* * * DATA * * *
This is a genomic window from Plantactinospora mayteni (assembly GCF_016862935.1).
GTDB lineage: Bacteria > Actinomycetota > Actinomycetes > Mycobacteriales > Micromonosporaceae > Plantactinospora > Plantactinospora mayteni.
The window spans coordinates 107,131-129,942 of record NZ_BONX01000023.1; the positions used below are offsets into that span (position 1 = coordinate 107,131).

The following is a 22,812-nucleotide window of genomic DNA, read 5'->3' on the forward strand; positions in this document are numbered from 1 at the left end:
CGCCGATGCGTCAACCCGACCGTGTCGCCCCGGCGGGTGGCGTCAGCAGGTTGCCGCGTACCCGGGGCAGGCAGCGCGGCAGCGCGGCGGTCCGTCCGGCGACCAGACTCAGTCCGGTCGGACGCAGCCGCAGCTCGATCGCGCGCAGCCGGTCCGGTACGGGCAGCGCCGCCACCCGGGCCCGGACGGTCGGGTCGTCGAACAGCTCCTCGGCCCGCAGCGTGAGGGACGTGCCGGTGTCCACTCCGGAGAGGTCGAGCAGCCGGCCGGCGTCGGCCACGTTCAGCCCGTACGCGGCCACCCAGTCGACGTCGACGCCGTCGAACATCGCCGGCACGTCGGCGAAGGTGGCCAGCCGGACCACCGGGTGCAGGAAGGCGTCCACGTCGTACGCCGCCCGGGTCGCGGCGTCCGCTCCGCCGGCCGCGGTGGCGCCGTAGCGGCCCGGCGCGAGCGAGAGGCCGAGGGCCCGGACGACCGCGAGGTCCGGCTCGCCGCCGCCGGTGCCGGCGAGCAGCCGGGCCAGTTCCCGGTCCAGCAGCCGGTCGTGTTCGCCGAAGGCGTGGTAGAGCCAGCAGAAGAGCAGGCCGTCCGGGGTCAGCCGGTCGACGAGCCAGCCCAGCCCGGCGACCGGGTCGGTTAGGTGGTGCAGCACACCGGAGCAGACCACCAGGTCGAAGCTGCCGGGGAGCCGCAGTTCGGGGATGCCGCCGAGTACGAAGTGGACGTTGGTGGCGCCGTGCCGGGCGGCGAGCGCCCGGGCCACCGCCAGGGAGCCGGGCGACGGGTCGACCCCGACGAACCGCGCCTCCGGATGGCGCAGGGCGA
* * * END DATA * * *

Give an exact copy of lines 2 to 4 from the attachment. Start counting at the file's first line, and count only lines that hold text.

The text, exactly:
GTDB lineage: Bacteria > Actinomycetota > Actinomycetes > Mycobacteriales > Micromonosporaceae > Plantactinospora > Plantactinospora mayteni.
The window spans coordinates 107,131-129,942 of record NZ_BONX01000023.1; the positions used below are offsets into that span (position 1 = coordinate 107,131).

The following is a 22,812-nucleotide window of genomic DNA, read 5'->3' on the forward strand; positions in this document are numbered from 1 at the left end: